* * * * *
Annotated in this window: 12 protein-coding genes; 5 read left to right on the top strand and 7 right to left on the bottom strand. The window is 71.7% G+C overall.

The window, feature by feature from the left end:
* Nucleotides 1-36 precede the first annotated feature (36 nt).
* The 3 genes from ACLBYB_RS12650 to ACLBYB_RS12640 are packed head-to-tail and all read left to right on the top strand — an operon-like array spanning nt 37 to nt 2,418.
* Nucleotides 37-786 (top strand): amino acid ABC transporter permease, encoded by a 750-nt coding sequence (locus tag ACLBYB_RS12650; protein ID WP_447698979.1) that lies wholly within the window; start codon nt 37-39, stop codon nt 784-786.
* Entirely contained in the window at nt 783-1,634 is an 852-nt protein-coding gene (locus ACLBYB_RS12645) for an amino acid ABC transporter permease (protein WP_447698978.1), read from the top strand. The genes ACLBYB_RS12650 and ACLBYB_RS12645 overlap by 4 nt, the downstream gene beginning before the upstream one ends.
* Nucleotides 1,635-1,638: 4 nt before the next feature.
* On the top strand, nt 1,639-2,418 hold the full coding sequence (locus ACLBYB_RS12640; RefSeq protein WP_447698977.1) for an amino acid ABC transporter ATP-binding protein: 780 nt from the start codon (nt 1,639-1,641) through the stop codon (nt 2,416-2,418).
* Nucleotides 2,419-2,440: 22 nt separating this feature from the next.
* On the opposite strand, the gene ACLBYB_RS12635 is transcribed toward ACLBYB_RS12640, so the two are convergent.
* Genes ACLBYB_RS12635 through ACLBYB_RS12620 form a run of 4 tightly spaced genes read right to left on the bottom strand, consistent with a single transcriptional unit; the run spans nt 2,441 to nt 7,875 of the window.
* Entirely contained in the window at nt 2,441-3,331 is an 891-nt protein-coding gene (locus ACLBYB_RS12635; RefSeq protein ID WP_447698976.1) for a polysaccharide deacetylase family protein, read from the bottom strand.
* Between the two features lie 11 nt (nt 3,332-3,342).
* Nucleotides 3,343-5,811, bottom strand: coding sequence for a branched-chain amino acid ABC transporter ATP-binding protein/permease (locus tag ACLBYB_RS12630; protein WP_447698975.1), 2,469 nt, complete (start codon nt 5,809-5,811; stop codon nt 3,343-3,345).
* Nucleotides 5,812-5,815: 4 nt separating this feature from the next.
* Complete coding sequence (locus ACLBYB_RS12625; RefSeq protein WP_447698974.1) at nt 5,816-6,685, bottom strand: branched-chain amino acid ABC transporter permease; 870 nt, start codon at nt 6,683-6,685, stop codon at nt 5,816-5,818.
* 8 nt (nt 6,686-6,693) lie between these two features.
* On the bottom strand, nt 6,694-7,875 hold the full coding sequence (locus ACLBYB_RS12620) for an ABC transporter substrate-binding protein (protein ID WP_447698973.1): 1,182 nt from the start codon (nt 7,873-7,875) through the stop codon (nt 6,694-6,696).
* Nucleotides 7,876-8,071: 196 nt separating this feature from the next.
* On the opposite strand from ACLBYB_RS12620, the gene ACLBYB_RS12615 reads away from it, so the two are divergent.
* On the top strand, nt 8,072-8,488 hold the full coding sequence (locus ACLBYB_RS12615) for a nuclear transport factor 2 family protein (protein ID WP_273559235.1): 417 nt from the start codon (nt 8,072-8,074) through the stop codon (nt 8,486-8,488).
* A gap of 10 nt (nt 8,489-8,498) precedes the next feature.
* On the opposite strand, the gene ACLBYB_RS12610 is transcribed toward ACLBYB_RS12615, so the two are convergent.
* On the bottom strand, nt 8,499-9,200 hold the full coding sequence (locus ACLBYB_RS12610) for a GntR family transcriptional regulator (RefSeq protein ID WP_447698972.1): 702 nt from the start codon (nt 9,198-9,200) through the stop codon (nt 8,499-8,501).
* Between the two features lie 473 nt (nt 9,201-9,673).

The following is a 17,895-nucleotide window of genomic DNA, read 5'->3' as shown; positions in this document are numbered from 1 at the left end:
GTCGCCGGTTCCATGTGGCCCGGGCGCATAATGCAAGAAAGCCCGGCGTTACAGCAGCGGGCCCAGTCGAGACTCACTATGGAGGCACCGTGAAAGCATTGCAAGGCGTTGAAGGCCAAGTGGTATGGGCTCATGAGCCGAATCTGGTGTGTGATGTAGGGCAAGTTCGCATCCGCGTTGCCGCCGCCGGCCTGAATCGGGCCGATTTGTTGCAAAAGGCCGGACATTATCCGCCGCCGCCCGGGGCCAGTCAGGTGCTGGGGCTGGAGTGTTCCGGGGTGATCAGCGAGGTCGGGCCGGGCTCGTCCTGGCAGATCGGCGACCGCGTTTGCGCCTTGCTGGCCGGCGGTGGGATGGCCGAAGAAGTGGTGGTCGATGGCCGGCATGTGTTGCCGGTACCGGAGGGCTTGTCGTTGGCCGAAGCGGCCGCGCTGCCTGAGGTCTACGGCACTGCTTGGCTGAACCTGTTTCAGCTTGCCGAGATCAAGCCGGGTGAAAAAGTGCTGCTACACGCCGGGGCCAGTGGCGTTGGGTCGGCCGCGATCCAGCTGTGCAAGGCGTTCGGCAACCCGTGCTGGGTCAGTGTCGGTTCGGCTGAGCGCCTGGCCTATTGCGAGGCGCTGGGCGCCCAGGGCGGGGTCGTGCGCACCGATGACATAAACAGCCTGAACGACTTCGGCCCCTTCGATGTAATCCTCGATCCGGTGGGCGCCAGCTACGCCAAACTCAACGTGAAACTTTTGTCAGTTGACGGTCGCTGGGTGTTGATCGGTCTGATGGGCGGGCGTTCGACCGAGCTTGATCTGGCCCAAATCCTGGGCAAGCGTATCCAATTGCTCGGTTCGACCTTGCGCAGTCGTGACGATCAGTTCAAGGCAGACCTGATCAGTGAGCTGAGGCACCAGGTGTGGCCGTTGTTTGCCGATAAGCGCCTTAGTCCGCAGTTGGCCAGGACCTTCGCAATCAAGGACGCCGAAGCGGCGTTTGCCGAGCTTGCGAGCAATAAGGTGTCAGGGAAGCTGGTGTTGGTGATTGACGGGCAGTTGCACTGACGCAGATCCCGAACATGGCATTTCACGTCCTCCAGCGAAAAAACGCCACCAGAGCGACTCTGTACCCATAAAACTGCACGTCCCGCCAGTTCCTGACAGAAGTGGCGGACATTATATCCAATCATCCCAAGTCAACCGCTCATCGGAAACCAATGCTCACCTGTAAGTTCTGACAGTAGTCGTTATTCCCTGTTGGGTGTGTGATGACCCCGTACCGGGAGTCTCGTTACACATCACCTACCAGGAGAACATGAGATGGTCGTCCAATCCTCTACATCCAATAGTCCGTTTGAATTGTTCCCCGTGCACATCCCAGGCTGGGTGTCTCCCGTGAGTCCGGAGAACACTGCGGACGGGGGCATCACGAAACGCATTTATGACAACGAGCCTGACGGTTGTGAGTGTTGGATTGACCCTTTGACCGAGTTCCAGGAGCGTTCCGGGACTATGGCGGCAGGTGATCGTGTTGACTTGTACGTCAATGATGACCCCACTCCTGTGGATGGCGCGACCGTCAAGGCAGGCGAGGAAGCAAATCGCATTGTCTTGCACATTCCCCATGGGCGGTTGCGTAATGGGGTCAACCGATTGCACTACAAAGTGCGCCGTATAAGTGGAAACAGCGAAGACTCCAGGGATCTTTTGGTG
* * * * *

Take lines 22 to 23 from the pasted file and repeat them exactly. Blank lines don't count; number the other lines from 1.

* A gap of 10 nt (nt 8,489-8,498) precedes the next feature.
* On the opposite strand, the gene ACLBYB_RS12610 is transcribed toward ACLBYB_RS12615, so the two are convergent.